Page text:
- Tapa dura: 1520 páginas
- Editor: Auerbach Publications; Edición: 3 (5 de febrero de 2013)
- Colección: (ISC)2 Press
- Idioma: Inglés
- ISBN-10: 146656976X
- ISBN-13: 978-1466569768
- Clasificación en los más vendidos de Amazon: nº76.351 en Libros en idiomas extranjeros (Ver el Top 100 en Libros en idiomas extranjeros)
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Official (ISC)2 Guide to the CISSP CBK, Third Edition ((ISC)2 Press) (Inglés) Tapa dura – 5 feb 2013
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Recognized as one of the best tools available for the information security professional and especially for candidates studying for the (ISC)2 CISSP examination, the Official (ISC)2® Guide to the CISSP® CBK®, Third Edition has been updated and revised to reflect the latest developments in this ever-changing field. Endorsed by the (ISC)2, this book provides unrivaled preparation for the certification exam that is both up to date and authoritative. Compiled and reviewed by CISSPs and (ISC)2 members, the text provides an exhaustive review of the 10 current domains of the CBK.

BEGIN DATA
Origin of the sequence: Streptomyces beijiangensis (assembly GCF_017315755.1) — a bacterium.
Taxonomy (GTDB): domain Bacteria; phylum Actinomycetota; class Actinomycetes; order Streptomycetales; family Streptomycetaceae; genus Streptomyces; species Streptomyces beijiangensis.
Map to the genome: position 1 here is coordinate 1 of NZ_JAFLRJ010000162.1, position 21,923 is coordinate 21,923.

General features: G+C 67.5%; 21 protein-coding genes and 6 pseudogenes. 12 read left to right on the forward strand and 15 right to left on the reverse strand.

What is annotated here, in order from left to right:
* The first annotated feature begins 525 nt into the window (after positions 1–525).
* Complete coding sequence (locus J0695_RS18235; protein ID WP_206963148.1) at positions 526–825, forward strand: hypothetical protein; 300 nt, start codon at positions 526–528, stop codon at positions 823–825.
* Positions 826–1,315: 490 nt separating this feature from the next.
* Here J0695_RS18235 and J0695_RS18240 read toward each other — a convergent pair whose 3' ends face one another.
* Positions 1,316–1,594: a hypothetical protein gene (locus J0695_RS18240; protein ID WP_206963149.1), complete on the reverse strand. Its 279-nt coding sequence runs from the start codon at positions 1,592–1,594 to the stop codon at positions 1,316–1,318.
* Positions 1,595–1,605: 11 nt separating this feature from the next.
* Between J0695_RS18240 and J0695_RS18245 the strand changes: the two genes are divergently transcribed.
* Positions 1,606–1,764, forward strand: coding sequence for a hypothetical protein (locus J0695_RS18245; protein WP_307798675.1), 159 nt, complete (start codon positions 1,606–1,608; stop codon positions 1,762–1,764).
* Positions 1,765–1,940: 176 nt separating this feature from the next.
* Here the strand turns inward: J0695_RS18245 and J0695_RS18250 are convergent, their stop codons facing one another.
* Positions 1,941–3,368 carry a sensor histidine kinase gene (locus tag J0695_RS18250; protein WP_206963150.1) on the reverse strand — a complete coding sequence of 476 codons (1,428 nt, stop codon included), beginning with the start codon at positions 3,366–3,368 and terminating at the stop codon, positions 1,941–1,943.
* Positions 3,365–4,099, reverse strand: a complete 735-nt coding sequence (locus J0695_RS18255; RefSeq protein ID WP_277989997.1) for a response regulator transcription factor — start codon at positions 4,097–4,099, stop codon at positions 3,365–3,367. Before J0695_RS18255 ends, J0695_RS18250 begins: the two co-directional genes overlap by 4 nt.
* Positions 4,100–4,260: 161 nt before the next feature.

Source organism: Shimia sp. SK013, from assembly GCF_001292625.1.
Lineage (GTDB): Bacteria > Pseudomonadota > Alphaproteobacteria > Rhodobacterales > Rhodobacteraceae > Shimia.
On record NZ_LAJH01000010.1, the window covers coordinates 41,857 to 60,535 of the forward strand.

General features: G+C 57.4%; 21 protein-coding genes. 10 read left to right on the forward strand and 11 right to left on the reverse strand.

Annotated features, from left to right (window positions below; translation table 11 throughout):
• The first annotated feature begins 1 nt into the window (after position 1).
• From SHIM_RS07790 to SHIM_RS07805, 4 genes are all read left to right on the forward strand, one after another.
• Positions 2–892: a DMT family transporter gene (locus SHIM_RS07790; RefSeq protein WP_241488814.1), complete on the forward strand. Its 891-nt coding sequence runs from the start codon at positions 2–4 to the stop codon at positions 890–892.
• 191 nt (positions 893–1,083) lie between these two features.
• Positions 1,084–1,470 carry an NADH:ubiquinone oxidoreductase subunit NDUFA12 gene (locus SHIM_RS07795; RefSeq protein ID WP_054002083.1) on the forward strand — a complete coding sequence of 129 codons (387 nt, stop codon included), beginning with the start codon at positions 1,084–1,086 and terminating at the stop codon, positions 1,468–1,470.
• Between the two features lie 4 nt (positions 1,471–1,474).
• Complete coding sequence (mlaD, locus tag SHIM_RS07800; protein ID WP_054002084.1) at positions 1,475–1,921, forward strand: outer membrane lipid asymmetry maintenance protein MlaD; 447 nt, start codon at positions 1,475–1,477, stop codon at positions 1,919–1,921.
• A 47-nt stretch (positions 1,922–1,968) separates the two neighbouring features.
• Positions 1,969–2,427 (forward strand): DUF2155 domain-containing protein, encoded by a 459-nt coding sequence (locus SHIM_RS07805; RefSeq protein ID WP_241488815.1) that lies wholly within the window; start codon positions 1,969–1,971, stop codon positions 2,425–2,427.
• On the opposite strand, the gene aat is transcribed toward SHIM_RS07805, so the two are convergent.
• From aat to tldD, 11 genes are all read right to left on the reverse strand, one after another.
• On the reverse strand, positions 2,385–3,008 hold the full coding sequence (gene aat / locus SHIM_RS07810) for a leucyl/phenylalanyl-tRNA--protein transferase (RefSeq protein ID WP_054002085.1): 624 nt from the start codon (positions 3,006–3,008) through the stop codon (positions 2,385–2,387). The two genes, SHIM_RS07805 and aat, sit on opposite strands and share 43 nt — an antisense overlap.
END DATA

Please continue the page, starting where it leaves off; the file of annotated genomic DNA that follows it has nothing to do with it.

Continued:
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The 'example questions' are largely pot luck; some of these are a challenge to an experienced native language speaker and would be very difficult for an ESL student. In any event, they break one of the core principles of good multiple choice assessment, to test the student's knowledge of the topic, rather than their skill at interpreting ambiguous sentence construction. (Fortunately the actual CISSP questions, while far from perfect, are significantly better than the dross in this book).
That said, there are some good, well written chapters in this book; I particularly liked the chapters on Telco and Network Security, the legal chapter, and the last chapter on Physical Security. The chapter on Physical Security in particular was well structured, well explained and well edited; it's a shame the other chapters couldn't be brought up to the same standard.
Given the price of this book, and the 'official' nature of it (is it actually official?) it's a disappointing effort. It's verbose, fragmented, poorly edited, and most of all dated. There's a lot of material in here about stuff which was trendy in the 80s and 90s, and not much of anything past that; there's no serious discussion of cloud computing for example, or mobile computing, or social media. (Hint to the authors - there's more to software security than buffer overflows. No, really.)
As a final note, while the book covers a wide range of stuff, it didn't actually cover all the material on the exam... which is something of a shortcoming given its great length.
I agree with Ben, you have to be careful when buying for the Kindle. It seems the whole book is not available for the Kindle, you have to buy one domain at the time at $9.99. Even when you look at the paper version of the book it still point you to only one domain at $9.99, like many others have said this is very misleading.